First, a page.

“Dude, I love this place,” was one of the first things I heard this past Tuesday morning as I meandered down to Swim Point. I smiled and silently agreed; I loved this place too.
As I continued down to the Point that morning, the oddly welcoming smell of dead fish filled the air and I could hear “Big” Joe Maiurano’s bellowing laughter as he told some joke that he continue to tell each new swimmer he came across all day long. Today’s joke involved a snorkeler named “A Net.”
Big Joe and his wife, Dawn Maiurano have both worked at Dudley for twenty five plus years. “She’s the mastermind, I just fix things,” Big Joe once remarked to me. He continued to explain that before they ran Swim Point strictly, he had coached and refereed baseball games, as well as run the Boathouse.
“We helped bring back the waterfront,” Big Joe reminisced as he discussed how events like snorkeling and water polo were still recent additions to the Point’s activity list.
Nowadays though, the Maiurano’s are firmly Swim Point’s headers. Open for snorkeling majors, swim meets, water polo matches, and choice time every day of the camp week.
In addition to Joe and Dawn their son, Peter Maiurano, a Witherbee Theatre Hall native, makes an appearance at the Point this summer, alongside his wife, Lauren Widing Maiurano. “I absolutely love it,” Widing said about the Point. Previously, Widing had been the head of arts and crafts at Brody. “It was time for a change,” she finished.
Speaking of change, Rob “Crowbar” Crowe, a previous assistant leader last summer, has traded in his clipboard for a snorkel and joined the Point staff full-time this summer, as well. “I like hearing good responses from the kids,” he mentioned to me one afternoon. “I like knowing that they’re having the best time possible.”
In addition to Crowbar, me, and the Maiurano’s, Catherine McCutcheon takes on her fifth summer, while Willa McKinley enters her fourth summer at the Point. “We get to interact with every age group,” McKinley said of why she enjoys working at the Point. “Everybody comes swimming, from regular swim team boys to non-swimmers; we get to know them all.”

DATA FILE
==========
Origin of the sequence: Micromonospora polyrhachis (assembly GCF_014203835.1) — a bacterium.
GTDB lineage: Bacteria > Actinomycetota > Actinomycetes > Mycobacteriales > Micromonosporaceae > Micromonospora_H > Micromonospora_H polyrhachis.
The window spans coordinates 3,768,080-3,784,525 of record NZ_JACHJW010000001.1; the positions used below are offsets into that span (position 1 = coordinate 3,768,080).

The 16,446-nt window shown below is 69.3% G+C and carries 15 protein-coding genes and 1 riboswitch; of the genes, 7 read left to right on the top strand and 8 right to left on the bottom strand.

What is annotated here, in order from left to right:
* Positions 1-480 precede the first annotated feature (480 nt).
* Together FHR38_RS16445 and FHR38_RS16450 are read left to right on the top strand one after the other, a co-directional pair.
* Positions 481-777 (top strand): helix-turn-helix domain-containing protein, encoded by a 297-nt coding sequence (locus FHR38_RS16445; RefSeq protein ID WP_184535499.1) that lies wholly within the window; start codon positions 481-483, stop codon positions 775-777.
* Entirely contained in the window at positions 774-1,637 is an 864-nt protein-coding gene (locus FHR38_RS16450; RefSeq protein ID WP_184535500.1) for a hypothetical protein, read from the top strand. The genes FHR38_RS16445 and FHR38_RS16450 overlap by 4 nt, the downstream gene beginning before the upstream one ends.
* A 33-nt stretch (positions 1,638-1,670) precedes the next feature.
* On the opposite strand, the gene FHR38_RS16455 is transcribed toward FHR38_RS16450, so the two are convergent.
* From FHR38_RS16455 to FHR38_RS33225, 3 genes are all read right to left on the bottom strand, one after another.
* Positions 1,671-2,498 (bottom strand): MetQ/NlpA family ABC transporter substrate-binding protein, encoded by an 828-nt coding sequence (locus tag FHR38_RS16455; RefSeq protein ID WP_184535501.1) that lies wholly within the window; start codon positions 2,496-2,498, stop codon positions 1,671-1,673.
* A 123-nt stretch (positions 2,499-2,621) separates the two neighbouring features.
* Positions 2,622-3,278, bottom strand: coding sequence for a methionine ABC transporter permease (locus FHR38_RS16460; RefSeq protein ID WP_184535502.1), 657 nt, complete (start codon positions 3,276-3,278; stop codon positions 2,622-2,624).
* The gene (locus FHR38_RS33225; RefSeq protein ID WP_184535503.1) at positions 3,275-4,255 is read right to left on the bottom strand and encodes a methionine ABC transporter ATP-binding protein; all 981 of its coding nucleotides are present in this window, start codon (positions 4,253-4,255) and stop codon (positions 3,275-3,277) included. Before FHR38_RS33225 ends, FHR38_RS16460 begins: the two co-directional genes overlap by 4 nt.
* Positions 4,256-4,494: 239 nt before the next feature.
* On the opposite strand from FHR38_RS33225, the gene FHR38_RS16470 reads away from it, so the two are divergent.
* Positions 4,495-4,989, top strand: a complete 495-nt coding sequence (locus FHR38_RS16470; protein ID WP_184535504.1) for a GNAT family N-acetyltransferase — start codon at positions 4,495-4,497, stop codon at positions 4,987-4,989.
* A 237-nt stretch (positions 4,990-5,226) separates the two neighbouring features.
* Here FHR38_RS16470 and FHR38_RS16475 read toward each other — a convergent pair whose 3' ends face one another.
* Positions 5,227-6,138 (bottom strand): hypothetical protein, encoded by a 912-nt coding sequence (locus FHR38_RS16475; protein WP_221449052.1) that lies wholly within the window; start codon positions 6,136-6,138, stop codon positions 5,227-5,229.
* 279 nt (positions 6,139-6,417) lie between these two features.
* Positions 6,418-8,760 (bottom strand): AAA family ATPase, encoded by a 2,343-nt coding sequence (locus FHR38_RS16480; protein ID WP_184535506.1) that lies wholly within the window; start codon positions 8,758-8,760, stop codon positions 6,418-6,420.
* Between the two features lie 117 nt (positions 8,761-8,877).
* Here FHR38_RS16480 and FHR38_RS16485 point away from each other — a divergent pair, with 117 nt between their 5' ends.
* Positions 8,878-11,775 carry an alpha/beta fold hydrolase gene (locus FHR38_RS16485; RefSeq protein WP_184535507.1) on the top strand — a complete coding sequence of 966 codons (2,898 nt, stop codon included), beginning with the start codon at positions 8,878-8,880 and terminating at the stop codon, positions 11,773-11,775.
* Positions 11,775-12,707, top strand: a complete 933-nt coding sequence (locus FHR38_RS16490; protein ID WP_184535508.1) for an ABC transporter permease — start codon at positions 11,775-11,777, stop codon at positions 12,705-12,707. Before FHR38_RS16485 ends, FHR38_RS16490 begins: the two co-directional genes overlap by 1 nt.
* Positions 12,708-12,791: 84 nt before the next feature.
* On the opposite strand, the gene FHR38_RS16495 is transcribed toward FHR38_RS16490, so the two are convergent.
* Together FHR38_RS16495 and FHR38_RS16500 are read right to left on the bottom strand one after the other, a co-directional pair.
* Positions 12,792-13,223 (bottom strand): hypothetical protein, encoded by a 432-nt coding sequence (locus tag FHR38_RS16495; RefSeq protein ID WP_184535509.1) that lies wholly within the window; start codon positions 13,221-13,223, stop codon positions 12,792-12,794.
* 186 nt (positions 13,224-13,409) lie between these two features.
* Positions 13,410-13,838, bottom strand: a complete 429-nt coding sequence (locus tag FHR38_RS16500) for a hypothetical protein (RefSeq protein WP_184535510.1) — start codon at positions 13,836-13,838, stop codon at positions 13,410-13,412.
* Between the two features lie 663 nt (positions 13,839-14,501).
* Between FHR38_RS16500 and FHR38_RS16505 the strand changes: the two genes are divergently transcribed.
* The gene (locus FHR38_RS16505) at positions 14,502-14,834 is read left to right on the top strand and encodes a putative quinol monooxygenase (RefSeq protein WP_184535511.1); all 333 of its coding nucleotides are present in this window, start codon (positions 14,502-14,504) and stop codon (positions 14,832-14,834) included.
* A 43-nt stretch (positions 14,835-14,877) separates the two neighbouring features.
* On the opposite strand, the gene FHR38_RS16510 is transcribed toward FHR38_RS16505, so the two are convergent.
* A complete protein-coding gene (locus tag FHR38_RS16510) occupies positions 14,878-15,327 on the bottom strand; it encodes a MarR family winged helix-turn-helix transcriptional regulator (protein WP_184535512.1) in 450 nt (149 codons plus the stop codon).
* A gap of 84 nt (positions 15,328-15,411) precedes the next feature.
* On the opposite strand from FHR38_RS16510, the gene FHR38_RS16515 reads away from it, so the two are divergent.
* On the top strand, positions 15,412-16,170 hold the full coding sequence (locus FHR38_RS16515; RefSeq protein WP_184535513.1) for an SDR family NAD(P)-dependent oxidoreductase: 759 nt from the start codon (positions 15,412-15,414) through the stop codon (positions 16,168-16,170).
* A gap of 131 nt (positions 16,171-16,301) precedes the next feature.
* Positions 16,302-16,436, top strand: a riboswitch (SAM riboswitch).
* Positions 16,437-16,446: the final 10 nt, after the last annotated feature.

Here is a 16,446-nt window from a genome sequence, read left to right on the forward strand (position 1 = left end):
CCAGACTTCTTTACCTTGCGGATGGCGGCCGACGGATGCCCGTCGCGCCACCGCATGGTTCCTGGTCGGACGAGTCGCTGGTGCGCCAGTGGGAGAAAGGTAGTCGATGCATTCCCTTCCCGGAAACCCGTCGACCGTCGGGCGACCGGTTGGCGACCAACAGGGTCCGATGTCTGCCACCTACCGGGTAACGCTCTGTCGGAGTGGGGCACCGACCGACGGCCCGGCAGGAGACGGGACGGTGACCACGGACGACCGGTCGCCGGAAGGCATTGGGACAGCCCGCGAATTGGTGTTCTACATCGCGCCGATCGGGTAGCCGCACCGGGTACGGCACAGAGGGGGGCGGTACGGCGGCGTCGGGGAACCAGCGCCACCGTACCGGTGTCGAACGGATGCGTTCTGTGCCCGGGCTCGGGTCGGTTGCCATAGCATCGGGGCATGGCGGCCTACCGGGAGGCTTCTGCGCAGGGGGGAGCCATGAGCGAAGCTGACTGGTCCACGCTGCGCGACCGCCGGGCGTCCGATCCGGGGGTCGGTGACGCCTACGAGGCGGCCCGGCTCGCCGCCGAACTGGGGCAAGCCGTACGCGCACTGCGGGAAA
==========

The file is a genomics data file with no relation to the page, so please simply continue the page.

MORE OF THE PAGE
McKinley went on to explain that if you are involved strictly with coaching basketball you will only ever get to know the basketball players at camp or if you only ref tennis, you will only ever see those boys that are interested in playing tennis at camp. Meanwhile at the Point, we get to meet all types of campers, because everybody will eventually come down to cool off in the lake, and that is what makes our job on the waterfront “so much fun and rewarding,” she finished.
As a Westport, N.Y. native myself, I had spent the first eighteen years of my life growing up alongside Lake Champlain, before venturing off to St. Lawrence University three years ago. Therefore, I had known about Dudley and lived a quick five minute drive from it all my life. Yet, I had not known the true magic of camp until four summers ago when I accepted the opportunity to join the Swim Point team. Now here I am starting my fourth summer and making the familiar trek I know all too well down to the Point, and I can definitely agree, after talking with my fellow coworkers, that the Point is one of the most special places at camp.
Come on down, the waters fine!
By #22835 Alexa Mitchell
Photos by #22008 Willa McKinley and #18801 Drew Rider
We’re very lucky to have Alexa Mitchell writing our Dudley Blogs for us this summer. You can look forward to much more in the coming weeks!